I see that I am not the only one to have commented on the events and aftermath of September 11, 2001. This does not surprise me at all, and in fact, I am a bit surprised that more people didn’t comment on it. What I am even more surprised about is how differently various commentators perceived the aftermath, most of them describing a a community that unified in response to the tragic events.
This, of course, is not what I described at all in my commentary. My memory of the days, weeks and even months following September 11, 2001 is filled with negativity, of lingering depression and anxiety even amongst those whose lives were not directly touched by loss. I have no recollection of a community coming together. My recollection is of a community that was divided and divisive.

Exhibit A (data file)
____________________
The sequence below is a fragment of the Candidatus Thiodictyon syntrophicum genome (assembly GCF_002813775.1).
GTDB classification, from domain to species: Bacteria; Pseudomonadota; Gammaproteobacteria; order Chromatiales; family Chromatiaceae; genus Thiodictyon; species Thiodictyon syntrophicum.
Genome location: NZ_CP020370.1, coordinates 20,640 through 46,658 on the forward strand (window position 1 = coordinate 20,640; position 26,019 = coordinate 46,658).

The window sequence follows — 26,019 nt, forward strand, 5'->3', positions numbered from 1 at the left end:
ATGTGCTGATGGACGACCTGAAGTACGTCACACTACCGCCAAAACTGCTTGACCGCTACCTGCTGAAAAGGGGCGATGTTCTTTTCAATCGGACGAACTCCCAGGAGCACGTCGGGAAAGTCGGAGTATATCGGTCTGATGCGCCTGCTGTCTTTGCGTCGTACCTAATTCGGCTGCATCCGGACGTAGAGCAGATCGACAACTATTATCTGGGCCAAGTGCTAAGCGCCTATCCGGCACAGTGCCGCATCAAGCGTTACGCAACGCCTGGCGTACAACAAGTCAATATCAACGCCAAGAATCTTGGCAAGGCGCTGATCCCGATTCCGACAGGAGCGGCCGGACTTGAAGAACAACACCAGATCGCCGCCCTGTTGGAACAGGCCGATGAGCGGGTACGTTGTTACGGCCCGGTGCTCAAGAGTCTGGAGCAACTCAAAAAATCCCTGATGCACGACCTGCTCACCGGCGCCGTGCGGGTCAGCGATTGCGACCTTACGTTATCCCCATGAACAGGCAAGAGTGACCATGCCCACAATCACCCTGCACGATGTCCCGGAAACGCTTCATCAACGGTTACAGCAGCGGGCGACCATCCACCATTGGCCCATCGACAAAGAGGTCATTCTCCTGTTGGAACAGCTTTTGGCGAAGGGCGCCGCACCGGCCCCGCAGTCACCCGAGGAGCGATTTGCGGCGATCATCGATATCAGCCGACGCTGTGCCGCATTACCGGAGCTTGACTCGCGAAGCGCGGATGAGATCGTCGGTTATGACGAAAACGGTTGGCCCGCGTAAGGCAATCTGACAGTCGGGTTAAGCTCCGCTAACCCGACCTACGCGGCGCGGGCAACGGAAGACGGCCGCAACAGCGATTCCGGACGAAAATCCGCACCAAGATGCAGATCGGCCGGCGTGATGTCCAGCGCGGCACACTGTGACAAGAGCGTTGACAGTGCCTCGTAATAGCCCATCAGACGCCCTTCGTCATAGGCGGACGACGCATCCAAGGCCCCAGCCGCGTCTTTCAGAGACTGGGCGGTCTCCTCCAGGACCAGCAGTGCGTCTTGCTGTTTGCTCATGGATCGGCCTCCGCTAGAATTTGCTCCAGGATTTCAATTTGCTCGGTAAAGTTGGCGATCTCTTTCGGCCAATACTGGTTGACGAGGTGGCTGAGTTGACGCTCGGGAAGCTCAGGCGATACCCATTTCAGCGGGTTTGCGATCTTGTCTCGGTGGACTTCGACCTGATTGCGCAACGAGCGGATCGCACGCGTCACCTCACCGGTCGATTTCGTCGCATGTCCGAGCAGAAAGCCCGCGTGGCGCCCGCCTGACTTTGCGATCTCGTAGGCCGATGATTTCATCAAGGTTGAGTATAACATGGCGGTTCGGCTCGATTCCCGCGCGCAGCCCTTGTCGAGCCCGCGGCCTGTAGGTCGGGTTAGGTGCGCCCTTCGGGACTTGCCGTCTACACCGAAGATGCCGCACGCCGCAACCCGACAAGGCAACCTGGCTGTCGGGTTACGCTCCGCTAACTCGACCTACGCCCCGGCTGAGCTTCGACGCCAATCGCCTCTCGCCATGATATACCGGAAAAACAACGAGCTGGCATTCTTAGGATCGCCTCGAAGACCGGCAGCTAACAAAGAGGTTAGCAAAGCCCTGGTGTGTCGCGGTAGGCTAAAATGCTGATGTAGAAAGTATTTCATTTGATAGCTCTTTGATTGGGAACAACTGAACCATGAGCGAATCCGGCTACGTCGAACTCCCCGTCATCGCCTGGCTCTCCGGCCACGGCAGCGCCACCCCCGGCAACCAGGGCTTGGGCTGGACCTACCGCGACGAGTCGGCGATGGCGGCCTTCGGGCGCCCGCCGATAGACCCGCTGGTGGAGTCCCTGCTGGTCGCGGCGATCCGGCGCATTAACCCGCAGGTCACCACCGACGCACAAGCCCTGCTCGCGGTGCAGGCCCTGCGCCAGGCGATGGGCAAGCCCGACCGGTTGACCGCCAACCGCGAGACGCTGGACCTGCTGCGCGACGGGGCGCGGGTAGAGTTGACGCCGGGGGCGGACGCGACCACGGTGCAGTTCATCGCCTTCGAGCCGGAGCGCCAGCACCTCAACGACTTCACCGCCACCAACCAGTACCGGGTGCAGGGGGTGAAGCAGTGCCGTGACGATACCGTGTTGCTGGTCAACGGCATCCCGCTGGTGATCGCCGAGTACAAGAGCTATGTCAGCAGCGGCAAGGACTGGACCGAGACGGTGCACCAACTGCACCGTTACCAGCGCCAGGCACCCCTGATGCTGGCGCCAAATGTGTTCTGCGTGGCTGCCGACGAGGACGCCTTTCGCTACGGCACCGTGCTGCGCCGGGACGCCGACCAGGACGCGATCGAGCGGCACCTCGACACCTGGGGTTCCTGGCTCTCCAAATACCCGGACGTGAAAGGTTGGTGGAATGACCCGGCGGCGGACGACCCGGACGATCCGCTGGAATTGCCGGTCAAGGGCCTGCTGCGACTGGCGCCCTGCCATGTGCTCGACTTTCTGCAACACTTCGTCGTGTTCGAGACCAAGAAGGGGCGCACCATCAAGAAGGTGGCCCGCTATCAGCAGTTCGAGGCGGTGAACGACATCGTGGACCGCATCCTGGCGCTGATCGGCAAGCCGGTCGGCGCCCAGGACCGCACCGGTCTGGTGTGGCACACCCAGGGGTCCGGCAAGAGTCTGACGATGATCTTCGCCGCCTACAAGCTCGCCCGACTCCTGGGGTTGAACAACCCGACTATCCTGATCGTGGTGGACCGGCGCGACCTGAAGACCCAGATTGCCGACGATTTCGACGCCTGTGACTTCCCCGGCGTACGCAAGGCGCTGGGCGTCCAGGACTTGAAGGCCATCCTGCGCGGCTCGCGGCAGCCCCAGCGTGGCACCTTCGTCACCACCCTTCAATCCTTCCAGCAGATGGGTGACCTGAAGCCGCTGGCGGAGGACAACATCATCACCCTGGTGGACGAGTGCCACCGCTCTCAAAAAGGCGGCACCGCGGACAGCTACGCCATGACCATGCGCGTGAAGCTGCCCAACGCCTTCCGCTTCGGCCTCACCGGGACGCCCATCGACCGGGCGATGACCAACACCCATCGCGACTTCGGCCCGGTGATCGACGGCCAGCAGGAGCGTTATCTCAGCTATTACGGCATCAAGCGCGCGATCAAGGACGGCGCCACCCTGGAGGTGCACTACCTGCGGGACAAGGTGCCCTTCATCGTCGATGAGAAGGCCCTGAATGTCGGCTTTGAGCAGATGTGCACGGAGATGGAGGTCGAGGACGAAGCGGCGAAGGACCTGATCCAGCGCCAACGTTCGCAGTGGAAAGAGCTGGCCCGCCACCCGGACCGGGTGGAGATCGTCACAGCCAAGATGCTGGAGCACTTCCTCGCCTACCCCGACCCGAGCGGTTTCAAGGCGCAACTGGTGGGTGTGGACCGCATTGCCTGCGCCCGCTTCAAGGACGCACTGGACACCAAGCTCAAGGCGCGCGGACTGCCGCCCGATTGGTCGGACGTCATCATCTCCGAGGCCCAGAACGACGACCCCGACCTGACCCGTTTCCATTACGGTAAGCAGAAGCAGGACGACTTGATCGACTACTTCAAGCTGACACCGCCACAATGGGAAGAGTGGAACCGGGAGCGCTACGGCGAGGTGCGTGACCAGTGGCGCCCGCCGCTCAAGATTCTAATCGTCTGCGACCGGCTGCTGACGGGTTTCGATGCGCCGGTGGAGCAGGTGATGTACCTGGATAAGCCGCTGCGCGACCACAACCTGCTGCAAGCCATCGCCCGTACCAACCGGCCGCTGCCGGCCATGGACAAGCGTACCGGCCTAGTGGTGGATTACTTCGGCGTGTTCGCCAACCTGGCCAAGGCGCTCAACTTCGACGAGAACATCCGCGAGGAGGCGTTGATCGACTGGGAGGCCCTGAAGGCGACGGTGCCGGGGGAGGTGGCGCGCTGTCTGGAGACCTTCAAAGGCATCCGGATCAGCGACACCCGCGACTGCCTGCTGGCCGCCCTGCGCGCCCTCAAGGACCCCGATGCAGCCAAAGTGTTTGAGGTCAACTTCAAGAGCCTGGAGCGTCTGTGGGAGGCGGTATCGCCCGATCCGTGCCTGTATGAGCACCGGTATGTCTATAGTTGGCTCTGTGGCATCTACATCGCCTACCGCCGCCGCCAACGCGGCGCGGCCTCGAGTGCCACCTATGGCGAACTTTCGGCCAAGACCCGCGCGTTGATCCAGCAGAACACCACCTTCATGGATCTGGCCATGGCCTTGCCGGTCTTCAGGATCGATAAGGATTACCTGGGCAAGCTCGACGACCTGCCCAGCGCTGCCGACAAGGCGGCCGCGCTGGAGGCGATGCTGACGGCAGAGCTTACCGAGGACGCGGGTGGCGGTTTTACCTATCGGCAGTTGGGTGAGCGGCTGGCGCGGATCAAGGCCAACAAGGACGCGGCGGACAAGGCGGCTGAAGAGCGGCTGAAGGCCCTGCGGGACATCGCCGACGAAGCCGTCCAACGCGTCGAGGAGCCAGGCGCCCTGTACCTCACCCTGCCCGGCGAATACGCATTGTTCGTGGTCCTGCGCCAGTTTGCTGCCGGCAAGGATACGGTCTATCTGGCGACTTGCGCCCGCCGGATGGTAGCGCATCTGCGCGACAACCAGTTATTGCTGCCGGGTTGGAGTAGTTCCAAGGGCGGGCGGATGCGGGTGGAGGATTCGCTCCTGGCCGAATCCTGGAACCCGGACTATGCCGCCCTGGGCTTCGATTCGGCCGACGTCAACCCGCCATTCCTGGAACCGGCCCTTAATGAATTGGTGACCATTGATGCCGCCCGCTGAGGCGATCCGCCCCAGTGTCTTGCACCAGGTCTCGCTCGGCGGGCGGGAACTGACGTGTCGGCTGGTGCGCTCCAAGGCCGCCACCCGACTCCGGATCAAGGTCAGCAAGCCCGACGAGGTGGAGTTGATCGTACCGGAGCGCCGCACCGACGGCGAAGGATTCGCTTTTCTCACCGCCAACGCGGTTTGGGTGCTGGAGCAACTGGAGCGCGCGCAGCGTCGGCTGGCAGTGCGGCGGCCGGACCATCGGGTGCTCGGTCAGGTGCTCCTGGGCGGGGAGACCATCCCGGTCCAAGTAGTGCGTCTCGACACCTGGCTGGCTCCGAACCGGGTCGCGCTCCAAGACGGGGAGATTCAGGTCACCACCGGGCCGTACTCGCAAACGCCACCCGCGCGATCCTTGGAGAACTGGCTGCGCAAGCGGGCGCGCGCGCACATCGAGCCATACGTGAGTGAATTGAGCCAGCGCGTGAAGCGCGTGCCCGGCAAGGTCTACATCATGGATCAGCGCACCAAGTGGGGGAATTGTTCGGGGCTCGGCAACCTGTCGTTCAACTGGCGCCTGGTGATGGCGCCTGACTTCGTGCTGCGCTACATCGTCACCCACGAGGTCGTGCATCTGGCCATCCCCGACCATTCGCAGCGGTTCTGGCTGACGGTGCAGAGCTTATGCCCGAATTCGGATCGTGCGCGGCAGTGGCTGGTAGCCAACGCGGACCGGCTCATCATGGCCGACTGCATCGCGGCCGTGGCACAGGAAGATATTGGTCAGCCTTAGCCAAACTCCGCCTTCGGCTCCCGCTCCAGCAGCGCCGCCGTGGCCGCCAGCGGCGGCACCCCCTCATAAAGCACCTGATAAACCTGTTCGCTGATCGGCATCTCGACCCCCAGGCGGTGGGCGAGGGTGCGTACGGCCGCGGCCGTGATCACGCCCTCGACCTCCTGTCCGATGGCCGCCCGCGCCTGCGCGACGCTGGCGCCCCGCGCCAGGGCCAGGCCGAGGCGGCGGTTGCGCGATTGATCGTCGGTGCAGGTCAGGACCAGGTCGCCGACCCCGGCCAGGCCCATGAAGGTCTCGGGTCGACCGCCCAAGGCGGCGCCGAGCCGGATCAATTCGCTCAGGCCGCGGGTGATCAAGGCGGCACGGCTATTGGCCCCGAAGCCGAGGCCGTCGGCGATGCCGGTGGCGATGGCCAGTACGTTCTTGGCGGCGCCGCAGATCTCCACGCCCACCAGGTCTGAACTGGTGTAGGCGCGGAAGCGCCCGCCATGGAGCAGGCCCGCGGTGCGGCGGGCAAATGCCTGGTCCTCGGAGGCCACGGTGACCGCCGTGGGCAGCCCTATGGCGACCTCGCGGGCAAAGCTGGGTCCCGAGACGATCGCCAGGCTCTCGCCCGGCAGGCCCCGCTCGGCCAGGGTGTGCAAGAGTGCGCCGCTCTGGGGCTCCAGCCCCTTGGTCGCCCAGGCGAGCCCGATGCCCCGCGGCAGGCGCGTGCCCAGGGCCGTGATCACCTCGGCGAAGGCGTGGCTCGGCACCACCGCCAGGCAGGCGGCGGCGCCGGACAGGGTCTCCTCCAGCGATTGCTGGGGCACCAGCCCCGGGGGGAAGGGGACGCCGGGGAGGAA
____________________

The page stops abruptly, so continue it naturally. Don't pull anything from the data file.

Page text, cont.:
My recollection is of friendships that foundered over disagreements on the appropriate way to talk to the kids about terrorism and an inability to tolerate differences in coping strategies (some wanted to go about their lives, pretending that nothing had changed; some lived in constant fear and thus could not pretend that nothing had changed. The former looked down upon the latter as wimpy; the latter looked upon the former as cold and heartless). I recall uncomfortable parlor games of “Who would you have called if you were stuck in the tower?” I saw marriages end, as couples took of their lives and their happiness and considered, “Is this the last person I would want to talk to if a plane hit my office building? I recall the anger of parents parents over their school’s failure to “appropriately” address the attacks. I recall vicious mudslinging aimed at widows trying to collect their monetary damages and proceeds of whatever fund had been created to help them in their time of need (“Why does she need the money? Why doesn’t she donate it to someone who really could use it?).
Where was this rallying together happening?